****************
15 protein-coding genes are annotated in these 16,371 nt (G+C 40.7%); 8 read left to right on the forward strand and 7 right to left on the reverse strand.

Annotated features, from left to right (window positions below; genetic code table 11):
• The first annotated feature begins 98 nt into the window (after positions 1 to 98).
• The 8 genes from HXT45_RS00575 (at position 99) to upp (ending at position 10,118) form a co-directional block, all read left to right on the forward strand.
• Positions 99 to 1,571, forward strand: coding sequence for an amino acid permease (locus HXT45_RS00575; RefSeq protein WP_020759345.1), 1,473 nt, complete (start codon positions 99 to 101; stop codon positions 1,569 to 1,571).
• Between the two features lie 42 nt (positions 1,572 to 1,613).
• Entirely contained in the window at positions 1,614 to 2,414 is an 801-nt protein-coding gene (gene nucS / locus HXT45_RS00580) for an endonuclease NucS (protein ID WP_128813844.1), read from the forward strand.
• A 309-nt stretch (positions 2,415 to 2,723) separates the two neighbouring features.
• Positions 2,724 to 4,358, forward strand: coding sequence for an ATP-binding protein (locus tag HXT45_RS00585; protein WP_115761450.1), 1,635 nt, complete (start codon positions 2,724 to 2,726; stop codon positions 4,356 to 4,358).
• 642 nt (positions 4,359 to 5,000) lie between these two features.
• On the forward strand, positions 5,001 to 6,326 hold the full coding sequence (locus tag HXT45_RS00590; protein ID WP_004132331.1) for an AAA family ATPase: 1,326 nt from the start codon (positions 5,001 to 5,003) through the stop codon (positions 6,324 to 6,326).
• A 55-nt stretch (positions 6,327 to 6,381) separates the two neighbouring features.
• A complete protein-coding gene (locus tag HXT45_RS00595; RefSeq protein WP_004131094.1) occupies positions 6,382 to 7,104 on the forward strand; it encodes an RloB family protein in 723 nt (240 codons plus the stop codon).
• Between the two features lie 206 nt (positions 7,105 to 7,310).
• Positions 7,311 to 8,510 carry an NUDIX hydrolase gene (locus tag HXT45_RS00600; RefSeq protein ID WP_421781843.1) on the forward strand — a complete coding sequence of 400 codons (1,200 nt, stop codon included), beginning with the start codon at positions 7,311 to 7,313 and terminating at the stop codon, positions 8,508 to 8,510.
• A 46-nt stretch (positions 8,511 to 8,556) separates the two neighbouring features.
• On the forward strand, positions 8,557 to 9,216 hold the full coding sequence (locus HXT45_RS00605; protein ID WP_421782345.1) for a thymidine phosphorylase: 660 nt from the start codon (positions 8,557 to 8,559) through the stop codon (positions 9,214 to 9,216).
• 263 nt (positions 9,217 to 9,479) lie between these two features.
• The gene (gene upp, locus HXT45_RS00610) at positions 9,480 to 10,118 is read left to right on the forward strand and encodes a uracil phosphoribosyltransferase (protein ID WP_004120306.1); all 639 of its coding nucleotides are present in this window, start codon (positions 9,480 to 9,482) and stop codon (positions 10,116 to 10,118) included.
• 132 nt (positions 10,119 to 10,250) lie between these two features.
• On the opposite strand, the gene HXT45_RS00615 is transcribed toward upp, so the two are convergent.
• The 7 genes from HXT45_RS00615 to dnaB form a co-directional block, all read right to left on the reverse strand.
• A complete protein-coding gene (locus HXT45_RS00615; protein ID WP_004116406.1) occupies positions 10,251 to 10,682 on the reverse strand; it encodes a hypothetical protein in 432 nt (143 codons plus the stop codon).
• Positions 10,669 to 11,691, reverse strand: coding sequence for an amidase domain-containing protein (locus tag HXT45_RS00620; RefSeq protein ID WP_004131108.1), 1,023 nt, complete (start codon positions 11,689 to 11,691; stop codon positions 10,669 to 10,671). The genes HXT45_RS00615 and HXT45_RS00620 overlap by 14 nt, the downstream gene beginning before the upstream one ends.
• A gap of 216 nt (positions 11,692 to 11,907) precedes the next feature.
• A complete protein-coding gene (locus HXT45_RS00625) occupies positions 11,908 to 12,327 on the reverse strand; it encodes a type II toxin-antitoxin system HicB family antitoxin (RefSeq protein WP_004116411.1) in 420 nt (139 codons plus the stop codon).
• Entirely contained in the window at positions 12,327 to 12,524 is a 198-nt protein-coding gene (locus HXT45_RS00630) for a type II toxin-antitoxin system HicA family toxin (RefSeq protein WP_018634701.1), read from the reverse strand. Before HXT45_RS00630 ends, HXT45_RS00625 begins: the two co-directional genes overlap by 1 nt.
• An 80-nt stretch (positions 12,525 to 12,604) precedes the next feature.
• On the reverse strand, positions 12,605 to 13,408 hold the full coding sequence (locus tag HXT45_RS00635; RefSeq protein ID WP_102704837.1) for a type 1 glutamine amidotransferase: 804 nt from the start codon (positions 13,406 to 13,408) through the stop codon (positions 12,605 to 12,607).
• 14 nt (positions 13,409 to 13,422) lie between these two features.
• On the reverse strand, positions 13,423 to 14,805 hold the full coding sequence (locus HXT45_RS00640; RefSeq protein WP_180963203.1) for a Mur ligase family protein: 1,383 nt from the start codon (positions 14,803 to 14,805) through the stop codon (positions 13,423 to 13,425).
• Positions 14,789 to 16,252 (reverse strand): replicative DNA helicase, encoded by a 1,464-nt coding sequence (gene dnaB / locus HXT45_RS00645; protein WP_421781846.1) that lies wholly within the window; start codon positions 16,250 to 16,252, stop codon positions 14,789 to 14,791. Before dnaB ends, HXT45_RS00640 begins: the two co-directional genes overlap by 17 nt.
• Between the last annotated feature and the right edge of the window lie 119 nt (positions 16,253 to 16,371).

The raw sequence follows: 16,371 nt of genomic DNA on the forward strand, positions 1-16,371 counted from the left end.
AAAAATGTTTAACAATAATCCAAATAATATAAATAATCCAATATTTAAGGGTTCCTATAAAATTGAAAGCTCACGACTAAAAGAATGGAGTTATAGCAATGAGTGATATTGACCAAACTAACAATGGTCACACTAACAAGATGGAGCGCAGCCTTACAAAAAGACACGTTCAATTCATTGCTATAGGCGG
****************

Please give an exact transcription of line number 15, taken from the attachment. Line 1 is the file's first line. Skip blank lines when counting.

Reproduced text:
• Positions 7,311 to 8,510 carry an NUDIX hydrolase gene (locus tag HXT45_RS00600; RefSeq protein ID WP_421781843.1) on the forward strand — a complete coding sequence of 400 codons (1,200 nt, stop codon included), beginning with the start codon at positions 7,311 to 7,313 and terminating at the stop codon, positions 8,508 to 8,510.